The Movado Revolution
The Movado group was started by what Fidel Castro would have called a counter revolutionist, his secret police actually did while Gerry Grinberg was jailed in Havana in 1960 and he was slated for execution. He was an entrepreneur and did not want to have any part of the Castro regime so he and his family escaped to America where he became the head of a $300 million watch company after much hard work. He was recognized by the Jewelry Industry Council and received the first Lifetime Achievement Award for his ability to successfully market luxury watches.
When he was not working at Movado he was appreciating art, he became personal friends with Andy Warhol, he supported the American Ballet Theater and lived in the Upper West Side of Manhattan. He was friends with powerful political people such as Ronald Reagan, Bill Clinton, Gerald Ford, Henry Kissinger, Princess Diana and artists such as Mikhail Baryshnikov.
Grinberg has always been a humble and private man, however, he maintains a hint of his Cuban accent and admits that he has always been fascinated with watches. He sold other brands as a kid and always made a profit, he considers himself a good salesman. As a young man he left the watch selling business to go to business school as he had a gift for numbers and loved marketing.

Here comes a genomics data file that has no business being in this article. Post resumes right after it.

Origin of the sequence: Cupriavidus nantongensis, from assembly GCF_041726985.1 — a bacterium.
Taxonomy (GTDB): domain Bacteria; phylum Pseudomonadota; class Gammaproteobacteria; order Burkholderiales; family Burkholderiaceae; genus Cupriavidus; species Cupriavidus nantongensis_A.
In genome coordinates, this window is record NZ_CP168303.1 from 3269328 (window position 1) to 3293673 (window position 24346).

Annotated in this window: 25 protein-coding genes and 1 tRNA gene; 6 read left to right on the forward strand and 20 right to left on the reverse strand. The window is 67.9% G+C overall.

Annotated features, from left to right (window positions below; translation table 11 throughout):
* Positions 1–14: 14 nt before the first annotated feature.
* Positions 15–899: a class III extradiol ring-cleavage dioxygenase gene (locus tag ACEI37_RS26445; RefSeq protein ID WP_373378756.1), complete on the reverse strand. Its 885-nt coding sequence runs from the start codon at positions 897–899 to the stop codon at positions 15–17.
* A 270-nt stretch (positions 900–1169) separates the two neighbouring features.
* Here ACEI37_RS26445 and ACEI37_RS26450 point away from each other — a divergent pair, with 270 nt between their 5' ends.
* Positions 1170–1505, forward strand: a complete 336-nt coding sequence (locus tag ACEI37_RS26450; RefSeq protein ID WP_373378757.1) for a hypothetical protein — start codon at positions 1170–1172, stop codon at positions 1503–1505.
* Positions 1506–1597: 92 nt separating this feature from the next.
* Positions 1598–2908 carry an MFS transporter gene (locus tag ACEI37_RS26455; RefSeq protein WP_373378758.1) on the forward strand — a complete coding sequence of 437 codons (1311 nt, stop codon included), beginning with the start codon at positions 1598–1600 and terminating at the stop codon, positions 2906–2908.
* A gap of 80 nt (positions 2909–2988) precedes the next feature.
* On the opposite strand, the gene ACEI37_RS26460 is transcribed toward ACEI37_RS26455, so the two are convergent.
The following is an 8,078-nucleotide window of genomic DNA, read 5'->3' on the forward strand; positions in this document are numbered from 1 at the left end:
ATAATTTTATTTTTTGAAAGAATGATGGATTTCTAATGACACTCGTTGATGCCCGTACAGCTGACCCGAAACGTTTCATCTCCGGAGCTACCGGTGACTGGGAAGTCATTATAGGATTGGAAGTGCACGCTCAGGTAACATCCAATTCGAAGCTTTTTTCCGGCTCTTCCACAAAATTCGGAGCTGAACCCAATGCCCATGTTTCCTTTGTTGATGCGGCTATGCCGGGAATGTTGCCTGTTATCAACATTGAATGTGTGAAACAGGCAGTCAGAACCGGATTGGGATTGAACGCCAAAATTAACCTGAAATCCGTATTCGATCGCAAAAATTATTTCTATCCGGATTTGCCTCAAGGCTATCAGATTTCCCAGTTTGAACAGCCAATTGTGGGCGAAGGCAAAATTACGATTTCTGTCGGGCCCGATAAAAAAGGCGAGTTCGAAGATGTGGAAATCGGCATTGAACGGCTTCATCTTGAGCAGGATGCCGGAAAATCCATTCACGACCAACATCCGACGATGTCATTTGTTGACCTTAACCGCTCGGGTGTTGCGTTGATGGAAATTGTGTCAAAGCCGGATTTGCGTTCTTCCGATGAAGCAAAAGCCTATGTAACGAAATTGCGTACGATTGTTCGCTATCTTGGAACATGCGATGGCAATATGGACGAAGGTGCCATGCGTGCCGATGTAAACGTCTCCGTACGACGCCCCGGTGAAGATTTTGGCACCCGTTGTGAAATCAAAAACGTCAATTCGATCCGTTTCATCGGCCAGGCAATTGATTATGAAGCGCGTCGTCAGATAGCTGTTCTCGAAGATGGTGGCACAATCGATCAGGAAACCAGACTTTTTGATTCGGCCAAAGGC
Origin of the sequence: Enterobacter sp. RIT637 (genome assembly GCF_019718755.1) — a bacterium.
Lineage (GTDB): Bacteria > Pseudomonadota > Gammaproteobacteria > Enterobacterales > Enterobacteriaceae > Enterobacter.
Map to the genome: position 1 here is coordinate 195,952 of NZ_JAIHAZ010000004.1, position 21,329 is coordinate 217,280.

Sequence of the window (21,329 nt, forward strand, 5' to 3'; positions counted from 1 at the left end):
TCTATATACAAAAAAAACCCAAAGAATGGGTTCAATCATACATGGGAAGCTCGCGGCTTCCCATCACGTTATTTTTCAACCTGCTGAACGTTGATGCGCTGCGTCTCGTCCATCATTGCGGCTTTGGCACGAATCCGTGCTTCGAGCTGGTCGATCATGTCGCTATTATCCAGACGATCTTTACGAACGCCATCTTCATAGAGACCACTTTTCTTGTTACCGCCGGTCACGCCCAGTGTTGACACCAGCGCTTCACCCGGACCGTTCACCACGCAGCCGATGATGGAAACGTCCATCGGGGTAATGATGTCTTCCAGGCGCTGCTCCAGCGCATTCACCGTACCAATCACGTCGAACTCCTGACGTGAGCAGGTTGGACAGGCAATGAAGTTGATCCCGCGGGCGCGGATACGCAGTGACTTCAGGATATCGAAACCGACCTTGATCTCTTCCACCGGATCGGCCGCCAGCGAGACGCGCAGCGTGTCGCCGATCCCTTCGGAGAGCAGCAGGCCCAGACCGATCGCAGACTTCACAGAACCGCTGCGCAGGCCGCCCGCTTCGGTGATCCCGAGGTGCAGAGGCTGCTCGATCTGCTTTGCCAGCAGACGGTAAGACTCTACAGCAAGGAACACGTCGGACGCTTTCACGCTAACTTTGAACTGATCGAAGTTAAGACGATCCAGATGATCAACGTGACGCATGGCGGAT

Soon he joined Fabian Weiss, the most successful watch dealer in Cuba, as a partner and was taught the business in order to succeed him. Grinberg excelled at marketing watches and was taught the business aspects from Weiss and marketing from Adolph Vallat who managed Omega in Switzerland. Grinberg implemented Vallat’s system in Cuba and added the Piaget line. All went well until Castro came into the picture.
After much hard work and after leaving Miami, Grinberg ended up in New York, his first watch company was Concord. His plan was to use quartz technology as the Japanese were gaining market share with Seiko and he developed an ETA -ligne movement for the Concord. In 1965 Nathan George Horwitt designed the iconic Museum Watch; he accused Grinberg of copying his design in the Piaget dial. Horwitt was an industrial designer influenced by Bauhaus, he was also a photographer, farmer, inventor, activist and writer. No one would market his watch, it was too minimalist. It was accepted by the Museum of Modern Art in New York and the Museum models were sold in the United States alone. Horwitt sued Grinberg for copying his design and lost, other watch companies were named and they lost to Horwitt. Grinberg repeatedly tried to buy Movado and finally one day he succeeded taking the Museum watch on as his centerpiece and creating a line of watches around it. He is truly an American success story and Movado is a major force in the luxury watch market.